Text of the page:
At a personal level, my effort to find a purpose for my existence and a use for my talents, started from (and continues to be driven by) a fairly fatalistic point of view – death is the only thing that is certain after one is born. It really does not matter in the broader scheme of things that a person was born today and died sometime after that. What does matter is what that person did when alive. Who remembers that person? who would rather forget that person?

These ideas had taken a deep enough root by the time I got to high school that I was sure I was not going to join the rat race. I am lucky to have been born, brought up and grow in a family that has allowed me to explore and shape my life the way I deemed fit. As neo-liberalism and communalization started competing for the body politic in India, I started identifying that the broader purpose of my life would be to work towards evening the keel and improving the access to resources that large sections of the population have been denied in almost all societies.

The fact that we know so little, we as in those outside of certain academic circles, about the lives of those who were not the kings or princes of years gone by belied the fact that those in power shall write the books of history. As this st

Coll IMJ, photo (c) IMJ

We must fix our eyes upon the catastrophes that we have behind us – and on the catastrophes of which we are the witnesses. For the atrocious has not happened, it is happening now, it is about to happen. We are entering an era of catastrophes: human, ecological and finally philosophical catastrophes. – Milo Rau, 24/11/2017.

arted sinking in, I came across a story of a small bird that tried to save its nest from a forest fire. As the other animals were trying to run and escape from the fire, they asked the bird, ‘what are you trying to do? you cannot put out the fire ! Fly away and live for another day’. The bird apparently replied, ‘I know I cannot put out the fire. But I shall try my best to save my chicks. If I fail, it will not be because I did not try.’ Thats a translated version; even though its been more than a decade since I heard this story and I have done numerous translations, I have not been able to capture the emotion of the last line, it is best said in Hindi – “जब इतिहास लिखा जाएगा, आग को भुजाने कि कोशिश करने वालों में मै गिनि जाऊँगी, आग को बढ़ने या उससे भागने वालो मे नहीं ” Yes, the importance given to historical record in this story is not something I took/take literally. The message that I took from it was that one needs to try, at least try, to fight for what one feels is worth saving before one follows the very natural response of self preservation.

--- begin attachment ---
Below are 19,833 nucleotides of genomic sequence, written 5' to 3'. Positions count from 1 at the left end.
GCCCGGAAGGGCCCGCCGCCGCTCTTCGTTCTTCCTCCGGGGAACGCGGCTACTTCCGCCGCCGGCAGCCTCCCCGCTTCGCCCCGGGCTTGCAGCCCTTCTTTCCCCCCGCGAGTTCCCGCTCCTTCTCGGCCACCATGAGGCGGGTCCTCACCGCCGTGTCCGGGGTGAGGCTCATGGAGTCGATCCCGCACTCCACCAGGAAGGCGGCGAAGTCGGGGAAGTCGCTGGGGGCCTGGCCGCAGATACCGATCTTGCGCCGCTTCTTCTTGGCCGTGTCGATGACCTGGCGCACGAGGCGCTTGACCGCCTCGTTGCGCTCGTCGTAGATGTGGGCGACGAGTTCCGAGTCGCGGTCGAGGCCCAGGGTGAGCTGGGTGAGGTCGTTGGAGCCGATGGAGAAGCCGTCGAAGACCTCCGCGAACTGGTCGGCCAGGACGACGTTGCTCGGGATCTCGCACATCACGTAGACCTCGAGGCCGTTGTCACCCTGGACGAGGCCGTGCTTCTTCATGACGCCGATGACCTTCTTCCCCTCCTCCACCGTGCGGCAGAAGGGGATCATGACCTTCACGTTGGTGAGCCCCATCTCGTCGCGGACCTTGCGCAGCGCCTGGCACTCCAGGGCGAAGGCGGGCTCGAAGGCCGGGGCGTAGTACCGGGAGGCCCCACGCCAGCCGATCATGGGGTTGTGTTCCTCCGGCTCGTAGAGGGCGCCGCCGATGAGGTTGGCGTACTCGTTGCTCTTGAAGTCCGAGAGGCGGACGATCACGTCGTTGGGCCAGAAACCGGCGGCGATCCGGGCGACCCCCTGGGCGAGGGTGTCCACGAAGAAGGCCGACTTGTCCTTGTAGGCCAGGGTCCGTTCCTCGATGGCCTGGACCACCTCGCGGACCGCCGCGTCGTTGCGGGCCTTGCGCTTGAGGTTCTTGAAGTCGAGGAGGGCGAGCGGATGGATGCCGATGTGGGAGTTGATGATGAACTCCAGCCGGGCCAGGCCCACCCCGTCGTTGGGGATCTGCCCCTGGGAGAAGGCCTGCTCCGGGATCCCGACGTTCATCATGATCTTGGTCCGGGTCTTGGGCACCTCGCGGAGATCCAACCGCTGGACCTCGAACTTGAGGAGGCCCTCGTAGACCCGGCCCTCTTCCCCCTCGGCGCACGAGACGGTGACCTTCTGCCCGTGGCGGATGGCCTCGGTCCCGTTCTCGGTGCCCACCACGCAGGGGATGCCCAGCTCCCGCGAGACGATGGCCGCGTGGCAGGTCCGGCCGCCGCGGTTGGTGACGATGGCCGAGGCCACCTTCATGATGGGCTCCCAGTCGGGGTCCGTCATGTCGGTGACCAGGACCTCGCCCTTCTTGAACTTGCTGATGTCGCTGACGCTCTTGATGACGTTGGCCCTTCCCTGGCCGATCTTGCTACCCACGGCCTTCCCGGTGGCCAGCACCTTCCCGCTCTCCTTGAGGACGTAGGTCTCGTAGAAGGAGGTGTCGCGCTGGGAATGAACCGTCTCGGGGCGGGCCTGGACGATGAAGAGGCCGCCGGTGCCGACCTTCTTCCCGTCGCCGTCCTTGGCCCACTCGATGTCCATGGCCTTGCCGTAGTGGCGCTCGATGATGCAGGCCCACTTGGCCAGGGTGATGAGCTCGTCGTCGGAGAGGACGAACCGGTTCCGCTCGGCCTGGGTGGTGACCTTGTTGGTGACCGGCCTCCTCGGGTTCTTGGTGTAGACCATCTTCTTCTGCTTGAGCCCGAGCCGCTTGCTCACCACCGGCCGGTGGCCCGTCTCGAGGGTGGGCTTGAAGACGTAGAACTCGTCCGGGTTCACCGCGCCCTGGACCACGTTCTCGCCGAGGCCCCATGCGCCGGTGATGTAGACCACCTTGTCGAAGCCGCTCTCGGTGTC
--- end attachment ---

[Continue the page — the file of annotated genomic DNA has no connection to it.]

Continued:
These ideas have held me in good stead and helped me find more to spur me on – like the recent speech by Milo Rau.  I see these providing me the tools to navigate further along in this journey.

It has been a hectic year with a lot of things happening – many unanticipated, some expected, and quite a few expected ones that did not happen. And that is what makes the journey beautiful, and the idea of a pursuit not worth pursuing ! 🙂

Its going to be just two posts in 2017. I hope, and have a feeling that, it will be better in 2018.

Written by Dwiji

Sunday, December 24th, 2017 at 21:00

GoI spins a ‘no, I really do love you!’ to Cooperative Banks as a relief to farmers